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Endnotes: chapter two

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  1. The religious duty of Pilgrimage with its rites, for example, were pre-Islamic traditions that Muhammad adopted and moulded into an Islamic form (Theodor Nöldeke, Geschichte des Korans (Leipzig, 1909), vol.1., p.147. "Ka`ba", Shorter Encyclopaedia of Islam (Leiden, 1974), p.192. W.M. Watt, Introduction to the Qur'an (Edinburgh, 1990), p.163f).
  2. Muhammad Ibn Jarir al-Tabari, Jami` al-bayan `an ta'wil al-Qur'an, ed. Mahmud Muhammad Shakir (Cairo, 1968), 5:57.
  3. ibid. 5:58.
  4. ibid. Also: "There might be among them someone endowed with (sound) mind and opinion, just as there might be among infants and boys. Yet it is very unlikely" (Abu Mansur al-Tha`alibi, Tuhfat al-wuzara' (Baghdad, 1977), p.93).
  5. `Ala' al-Din `Ali Ibn Muhammad al-Khazin, Lubab al-ta'wil fi Ma`ani al-tafsir, 2:344. Abu Ja`far Muhammad Ibn al-Hasan al-Tusi says that man's superiority [or charge] over woman is manifest in his intelligence, understanding, and his disciplining her (al-Tibyan 3:189).
  6. al-Zirikli, al-A`lam (Beirut, 1910), 6:252-253.
  7. Muhammad Rashid Ridha, al-Manar, 5:57. For more arguments, review Ridha's answer to those who support women's rights: Nida li al-jins al-latif, p.17-32.
  8. Abbas Mahmud al-Aqqad, al-Mar'a fi al-Qur'an, p.15,16. Muhammad Kurd `Ali stated similar thoughts before al-Aqqad, "Although the west has given women complete freedom in educated circles, there is no accomplished poetess, eloquent writer, or a clever doctor among them until now" (quoted by `Abd al-Wadud Shalabi, al-Islam, p.233 from al-Islam wa al-hadhara al-garbiyya 1:96).
  9. Abbas Mahmud al-Aqqad, al-Mar'a fi al-Qur'an, p.24.
  10. ibid. p.38.
  11. `Abd al-Wadud Shalabi, al-Islam, p.42.
  12. al-Bukhari, Haidh 6; Muslim, Iman 132; Abu Dawud, Sunna 15; al-Tirmidsi, Iman 6; Sunan Ibn Maja, Fitan 19; Ahmad Ibn Hanbal 2:67.
  13. al-Sharif al-Murtadha, Rasa'il (Beirut, n.d.), 3:123.
  14. `Ala' al-Din Muttaqi al-Hindi, Kanzu al-`ummal (Haidarabad, 1974), 22:10.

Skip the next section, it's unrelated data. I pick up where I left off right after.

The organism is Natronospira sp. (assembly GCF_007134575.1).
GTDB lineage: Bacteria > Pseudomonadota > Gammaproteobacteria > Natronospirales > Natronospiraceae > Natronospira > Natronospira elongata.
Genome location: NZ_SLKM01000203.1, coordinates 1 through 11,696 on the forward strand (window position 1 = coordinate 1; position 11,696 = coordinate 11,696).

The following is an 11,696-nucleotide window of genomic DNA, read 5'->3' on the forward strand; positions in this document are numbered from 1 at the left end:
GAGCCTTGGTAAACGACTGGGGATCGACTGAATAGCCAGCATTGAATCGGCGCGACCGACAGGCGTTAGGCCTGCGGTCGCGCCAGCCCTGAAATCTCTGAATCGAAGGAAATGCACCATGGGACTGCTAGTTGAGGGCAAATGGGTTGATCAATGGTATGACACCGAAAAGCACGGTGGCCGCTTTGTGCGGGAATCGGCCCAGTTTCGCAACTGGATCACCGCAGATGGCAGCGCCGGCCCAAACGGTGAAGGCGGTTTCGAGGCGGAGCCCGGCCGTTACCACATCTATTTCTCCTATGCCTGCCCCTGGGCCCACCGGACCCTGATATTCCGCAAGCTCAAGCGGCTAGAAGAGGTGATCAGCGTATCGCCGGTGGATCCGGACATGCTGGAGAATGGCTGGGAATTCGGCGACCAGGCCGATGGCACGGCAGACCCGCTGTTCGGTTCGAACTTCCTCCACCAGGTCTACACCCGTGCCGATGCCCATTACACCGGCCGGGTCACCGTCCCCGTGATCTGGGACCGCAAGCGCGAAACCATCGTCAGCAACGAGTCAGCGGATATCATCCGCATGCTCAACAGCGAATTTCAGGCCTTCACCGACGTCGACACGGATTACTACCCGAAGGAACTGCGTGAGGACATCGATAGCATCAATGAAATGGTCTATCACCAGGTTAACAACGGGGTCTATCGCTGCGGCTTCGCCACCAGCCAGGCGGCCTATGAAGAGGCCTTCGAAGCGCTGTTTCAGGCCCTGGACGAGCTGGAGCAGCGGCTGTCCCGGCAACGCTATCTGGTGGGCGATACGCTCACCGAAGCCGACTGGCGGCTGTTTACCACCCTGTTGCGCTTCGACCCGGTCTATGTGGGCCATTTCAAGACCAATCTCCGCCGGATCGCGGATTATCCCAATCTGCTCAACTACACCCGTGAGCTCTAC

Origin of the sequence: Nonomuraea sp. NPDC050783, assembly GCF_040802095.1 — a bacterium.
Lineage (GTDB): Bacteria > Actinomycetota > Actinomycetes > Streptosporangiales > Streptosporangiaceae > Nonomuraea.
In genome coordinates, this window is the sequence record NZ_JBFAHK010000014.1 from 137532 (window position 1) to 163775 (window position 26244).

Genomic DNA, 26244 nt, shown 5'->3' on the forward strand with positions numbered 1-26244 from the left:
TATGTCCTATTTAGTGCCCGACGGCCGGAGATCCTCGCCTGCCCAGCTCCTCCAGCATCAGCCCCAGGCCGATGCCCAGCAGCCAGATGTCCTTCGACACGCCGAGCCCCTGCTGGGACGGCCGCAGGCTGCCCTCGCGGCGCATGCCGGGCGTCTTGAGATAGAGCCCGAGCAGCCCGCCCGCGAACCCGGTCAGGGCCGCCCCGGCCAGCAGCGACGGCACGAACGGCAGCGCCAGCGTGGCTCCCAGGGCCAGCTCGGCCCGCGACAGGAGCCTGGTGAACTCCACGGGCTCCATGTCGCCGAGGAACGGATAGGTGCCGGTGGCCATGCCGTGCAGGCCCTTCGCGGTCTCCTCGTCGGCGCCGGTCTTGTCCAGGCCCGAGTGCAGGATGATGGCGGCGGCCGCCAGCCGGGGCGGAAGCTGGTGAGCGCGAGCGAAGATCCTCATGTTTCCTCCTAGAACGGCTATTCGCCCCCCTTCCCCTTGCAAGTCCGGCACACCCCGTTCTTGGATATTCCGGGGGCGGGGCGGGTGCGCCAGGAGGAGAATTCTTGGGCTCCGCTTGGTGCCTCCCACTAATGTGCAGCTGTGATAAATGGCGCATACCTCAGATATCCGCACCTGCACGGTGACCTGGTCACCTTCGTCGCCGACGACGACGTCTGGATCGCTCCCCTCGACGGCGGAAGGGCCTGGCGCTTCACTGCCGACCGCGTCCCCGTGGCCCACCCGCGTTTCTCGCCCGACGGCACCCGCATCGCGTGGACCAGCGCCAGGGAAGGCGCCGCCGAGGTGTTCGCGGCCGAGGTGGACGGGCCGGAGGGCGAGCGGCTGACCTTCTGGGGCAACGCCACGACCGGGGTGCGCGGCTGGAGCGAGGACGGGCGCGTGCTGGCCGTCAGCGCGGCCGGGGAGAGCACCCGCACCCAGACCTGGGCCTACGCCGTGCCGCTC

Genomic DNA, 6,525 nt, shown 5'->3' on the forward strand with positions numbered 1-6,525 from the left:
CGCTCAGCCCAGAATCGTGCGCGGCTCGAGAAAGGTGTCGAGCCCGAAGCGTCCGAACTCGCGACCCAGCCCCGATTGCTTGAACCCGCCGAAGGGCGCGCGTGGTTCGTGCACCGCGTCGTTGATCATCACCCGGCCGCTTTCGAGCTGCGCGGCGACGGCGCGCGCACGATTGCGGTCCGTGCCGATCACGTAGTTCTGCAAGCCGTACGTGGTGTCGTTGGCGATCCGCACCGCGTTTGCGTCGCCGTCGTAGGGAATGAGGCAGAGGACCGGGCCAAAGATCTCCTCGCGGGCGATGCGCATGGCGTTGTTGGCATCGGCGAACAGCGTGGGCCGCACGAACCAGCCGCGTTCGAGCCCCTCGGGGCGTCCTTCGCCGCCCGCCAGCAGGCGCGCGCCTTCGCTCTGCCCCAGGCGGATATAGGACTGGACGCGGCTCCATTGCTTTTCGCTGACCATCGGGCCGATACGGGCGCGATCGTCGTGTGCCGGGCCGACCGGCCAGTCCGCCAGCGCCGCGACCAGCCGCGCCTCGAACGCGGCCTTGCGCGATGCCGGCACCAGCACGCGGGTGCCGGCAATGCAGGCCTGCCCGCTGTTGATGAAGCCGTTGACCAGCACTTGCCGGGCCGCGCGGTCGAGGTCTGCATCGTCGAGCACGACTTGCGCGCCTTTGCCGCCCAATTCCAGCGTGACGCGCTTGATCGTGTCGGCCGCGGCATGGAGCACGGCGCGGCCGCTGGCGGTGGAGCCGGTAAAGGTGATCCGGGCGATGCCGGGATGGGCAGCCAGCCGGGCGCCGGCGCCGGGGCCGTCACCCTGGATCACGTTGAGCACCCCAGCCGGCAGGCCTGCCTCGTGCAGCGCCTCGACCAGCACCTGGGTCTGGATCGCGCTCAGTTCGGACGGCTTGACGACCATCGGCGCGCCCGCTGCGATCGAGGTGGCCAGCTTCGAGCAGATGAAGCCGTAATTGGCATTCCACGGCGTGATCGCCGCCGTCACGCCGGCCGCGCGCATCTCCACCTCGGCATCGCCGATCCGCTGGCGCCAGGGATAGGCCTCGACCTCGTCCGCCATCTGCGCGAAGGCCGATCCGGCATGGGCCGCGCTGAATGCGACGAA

15. Ibn Qutaiba, `Uyun al-akhbar (Cairo, 1934-1949), 4:78.
  16. Kanzu al-`ummal, 22:10.
  17. ibid. 22:12.
  18. ibid. 21:205.
  19. ibid. 21:205.
  20. Nihayat al-`arab (Beirut, n.d.), 2:198.
  21. Kanzu al-`ummal.
  22. ibid.
  23. ibid, 22:7.
  24. ibid.
  25. ibid.
  26. ibid.
  27. Ahmad Ibn Hanbal, Musnad (Cairo, n.d.), 4:197,205. Kanzu al-`ummal, 22:11.
  28. Kanzu al-`ummal, 22:12.
  29. Muslim, Salat 265; Abu Dawud, Salat 109; al-Tirmidsi, Salat 136, Said 16; al-Nasa'i, Qibla 7; Ibn Maja, Iqama 38; Ahmad Ibn Hanbal, 5:139,151,156,158,160; 6:157,280. It seems that `A'isha did not like this saying, and she was persuaded that this fits the imaginations of men rather than the way Muhammad used to speak. She said, "How wicked of you to make us equal to the donkeys and the dogs! I used to sleep in front of the Messenger of God, and my legs were opposite his Qibla. And in prostration he pushed my legs and I withdrew them" (Abu Dawud, Salat 109; al-Bukhari, Salat 99; Muslim, Salat 271; Ahmad Ibn Hanbal, 6:44,45,230,266).
  30. Abu Dawud, Salat 109; the Hadiths saying that the black dog is a devil are in Muslim, Salat 265; Abu Dawud, Salat 109; al-Tirmidsi, Salat 136, Said 16; al-Nisa'i, Qibla 7; Ibn Maja, Iqama 38; Ahmad Ibn Hanbal, 5:149,151,156,158,160; 6:157,280.
  31. Abu Dawud, Salat 109.
  32. Muslim, Salat 269.
  33. Ahmad Ibn Hanbal, 6:86.
  34. William E.H. Lecky, History of European Morals (London, 1869), vol. 2, p.301.
  35. al-Bukhari, Jihad 47, Nikah 17, Tibb 43; Muslim, Salam 115-120; Abu Dawud, Tibb 24; al-Tirmidsi, Adab 58; al-Nasa'i, Khail 5; Ibn Maja, Nikah 55; al-Muwatta', Isti'dsan 22; Ahmad Ibn Hanbal 8:36,115,126.
  36. Kanzu al-`ummal, 22:12.
  37. Mahmud Shaltut, al-Islam `aqida wa shari`a, p.218.
  38. ibid. p.219.

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